Ser o no ser: Hamlet, El Salvador, and the haunt of generational trauma
Part of the lasting appeal of William Shakespeare is how relatable his works are, regardless of who's reading them. While most of us aren't Danish princes or Scottish queens, his attention on mental health and family discord resonates with audiences across the ages.
These issues are at the center of House of Sueños, a new audio drama from the Seattle Shakespeare Company. The play reimagines Hamlet through the eyes of its writer, Meme Garcia, who grapples with mental health and the trauma of their family's Salvadorian-American experience.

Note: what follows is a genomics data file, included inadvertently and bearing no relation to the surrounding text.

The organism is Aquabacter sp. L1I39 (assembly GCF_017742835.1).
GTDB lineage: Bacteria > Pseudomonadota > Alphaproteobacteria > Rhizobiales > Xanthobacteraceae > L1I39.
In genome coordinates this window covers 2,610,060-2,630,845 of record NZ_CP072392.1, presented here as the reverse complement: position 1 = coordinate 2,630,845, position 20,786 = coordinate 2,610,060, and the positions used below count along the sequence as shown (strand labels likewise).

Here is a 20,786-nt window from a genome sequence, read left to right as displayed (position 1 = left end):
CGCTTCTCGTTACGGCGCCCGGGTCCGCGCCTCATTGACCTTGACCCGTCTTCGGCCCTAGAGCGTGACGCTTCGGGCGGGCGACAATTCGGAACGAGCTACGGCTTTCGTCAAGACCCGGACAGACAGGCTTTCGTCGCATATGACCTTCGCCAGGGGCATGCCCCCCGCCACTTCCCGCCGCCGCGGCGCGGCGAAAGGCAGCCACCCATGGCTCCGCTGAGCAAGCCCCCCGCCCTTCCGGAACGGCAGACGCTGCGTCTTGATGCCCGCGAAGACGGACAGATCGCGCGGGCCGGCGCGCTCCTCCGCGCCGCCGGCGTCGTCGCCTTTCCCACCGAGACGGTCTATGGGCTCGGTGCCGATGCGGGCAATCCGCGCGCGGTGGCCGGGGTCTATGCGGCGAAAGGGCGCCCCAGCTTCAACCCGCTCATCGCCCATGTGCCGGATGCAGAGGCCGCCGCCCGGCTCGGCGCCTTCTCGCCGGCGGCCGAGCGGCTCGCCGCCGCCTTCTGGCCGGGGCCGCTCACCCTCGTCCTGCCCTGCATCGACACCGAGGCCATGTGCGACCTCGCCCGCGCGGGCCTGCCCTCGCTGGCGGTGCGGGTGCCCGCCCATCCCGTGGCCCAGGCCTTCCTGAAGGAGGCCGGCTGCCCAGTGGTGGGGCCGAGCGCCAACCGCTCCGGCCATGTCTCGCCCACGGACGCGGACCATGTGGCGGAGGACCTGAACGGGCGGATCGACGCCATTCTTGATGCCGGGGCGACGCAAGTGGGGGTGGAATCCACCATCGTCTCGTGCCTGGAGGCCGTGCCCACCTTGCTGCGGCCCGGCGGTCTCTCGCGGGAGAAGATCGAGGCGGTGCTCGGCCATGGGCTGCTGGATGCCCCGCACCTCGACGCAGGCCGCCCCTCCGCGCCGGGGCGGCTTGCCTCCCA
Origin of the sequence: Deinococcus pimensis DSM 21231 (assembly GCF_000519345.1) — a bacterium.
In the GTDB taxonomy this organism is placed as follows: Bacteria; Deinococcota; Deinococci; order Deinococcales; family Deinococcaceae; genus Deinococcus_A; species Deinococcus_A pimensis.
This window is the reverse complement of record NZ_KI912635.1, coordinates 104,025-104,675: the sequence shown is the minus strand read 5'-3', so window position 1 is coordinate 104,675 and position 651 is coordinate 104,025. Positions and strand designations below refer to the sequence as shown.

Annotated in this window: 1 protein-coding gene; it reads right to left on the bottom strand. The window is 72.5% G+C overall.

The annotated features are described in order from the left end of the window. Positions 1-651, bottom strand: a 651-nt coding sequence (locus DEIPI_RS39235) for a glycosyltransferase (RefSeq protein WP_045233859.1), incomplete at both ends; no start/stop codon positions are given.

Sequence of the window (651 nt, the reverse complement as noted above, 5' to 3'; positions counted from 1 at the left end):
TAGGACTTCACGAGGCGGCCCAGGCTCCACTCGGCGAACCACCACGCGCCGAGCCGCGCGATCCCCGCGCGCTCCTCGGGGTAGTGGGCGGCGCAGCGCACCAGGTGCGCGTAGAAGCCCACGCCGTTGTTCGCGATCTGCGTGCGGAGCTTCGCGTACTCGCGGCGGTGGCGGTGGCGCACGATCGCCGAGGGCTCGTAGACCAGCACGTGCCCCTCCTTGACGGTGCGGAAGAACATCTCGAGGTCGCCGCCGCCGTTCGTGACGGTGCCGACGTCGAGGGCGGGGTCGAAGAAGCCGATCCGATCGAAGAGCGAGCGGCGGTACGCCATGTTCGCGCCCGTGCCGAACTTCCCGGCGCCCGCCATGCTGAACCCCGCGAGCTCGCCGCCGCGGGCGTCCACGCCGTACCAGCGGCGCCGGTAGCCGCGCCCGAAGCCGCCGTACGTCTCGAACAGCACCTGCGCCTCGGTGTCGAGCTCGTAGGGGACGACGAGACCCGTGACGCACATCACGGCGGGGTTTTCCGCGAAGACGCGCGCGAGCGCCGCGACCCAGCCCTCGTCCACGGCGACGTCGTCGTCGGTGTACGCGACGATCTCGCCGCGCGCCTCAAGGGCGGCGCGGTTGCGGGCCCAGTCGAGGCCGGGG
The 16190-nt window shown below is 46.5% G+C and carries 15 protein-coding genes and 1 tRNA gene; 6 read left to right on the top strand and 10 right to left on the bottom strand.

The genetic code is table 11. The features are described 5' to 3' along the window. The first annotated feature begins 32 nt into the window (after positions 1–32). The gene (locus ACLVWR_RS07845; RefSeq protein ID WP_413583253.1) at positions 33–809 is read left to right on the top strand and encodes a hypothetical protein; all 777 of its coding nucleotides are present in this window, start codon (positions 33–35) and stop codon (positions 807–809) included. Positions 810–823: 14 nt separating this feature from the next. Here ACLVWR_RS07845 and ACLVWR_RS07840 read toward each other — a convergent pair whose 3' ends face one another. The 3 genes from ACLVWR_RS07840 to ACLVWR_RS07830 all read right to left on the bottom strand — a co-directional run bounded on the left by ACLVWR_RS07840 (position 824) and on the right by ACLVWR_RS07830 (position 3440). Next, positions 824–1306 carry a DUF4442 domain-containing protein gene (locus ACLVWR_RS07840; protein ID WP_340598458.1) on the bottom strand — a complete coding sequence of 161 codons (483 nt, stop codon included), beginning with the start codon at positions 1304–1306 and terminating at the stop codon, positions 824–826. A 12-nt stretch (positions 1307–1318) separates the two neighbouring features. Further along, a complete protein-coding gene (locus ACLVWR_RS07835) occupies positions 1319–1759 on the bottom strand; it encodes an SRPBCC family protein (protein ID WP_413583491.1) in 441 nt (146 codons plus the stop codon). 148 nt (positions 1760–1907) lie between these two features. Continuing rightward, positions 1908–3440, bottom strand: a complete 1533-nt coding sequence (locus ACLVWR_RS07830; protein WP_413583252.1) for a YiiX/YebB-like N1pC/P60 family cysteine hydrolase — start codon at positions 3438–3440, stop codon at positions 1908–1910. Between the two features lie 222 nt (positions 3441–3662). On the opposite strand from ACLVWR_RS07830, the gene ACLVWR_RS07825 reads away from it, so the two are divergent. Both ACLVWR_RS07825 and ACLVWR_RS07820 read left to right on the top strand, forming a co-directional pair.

"It's what my international trauma and legacy burden feel like," says Garcia, who began House of Sueños in their final year at Seattle University. Shifting from solo show to recorded stage performance to audio drama, the play has weathered restrictions of the pandemic to deliver a poignant message on grief and trauma.
Record Producer Alec Cowan spoke with Garcia about the inspirations for the play, the difficulties in writing it, and the importance of revisiting and readapting Shakespeare.